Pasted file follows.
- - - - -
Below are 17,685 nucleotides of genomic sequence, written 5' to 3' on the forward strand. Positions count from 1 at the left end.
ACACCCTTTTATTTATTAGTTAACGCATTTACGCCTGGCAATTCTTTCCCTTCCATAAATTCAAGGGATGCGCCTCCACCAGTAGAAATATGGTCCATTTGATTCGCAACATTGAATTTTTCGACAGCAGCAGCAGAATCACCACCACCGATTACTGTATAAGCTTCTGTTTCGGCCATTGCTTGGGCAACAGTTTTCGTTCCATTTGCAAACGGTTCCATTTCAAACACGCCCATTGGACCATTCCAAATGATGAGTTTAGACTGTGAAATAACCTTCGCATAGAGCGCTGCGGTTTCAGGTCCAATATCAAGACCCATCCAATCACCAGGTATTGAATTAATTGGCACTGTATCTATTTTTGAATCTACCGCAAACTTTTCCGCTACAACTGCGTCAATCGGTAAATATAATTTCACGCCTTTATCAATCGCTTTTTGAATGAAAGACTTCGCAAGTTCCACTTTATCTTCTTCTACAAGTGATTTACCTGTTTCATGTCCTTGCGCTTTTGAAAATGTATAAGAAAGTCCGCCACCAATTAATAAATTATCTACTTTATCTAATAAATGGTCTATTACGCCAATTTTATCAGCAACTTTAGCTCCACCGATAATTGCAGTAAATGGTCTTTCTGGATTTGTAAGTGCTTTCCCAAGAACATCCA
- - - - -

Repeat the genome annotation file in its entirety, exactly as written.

Below are 17,685 nucleotides of genomic sequence, written 5' to 3' on the forward strand. Positions count from 1 at the left end.
ACACCCTTTTATTTATTAGTTAACGCATTTACGCCTGGCAATTCTTTCCCTTCCATAAATTCAAGGGATGCGCCTCCACCAGTAGAAATATGGTCCATTTGATTCGCAACATTGAATTTTTCGACAGCAGCAGCAGAATCACCACCACCGATTACTGTATAAGCTTCTGTTTCGGCCATTGCTTGGGCAACAGTTTTCGTTCCATTTGCAAACGGTTCCATTTCAAACACGCCCATTGGACCATTCCAAATGATGAGTTTAGACTGTGAAATAACCTTCGCATAGAGCGCTGCGGTTTCAGGTCCAATATCAAGACCCATCCAATCACCAGGTATTGAATTAATTGGCACTGTATCTATTTTTGAATCTACCGCAAACTTTTCCGCTACAACTGCGTCAATCGGTAAATATAATTTCACGCCTTTATCAATCGCTTTTTGAATGAAAGACTTCGCAAGTTCCACTTTATCTTCTTCTACAAGTGATTTACCTGTTTCATGTCCTTGCGCTTTTGAAAATGTATAAGAAAGTCCGCCACCAATTAATAAATTATCTACTTTATCTAATAAATGGTCTATTACGCCAATTTTATCAGCAACTTTAGCTCCACCGATAATTGCAGTAAATGGTCTTTCTGGATTTGTAAGTGCTTTCCCAAGAACATCCA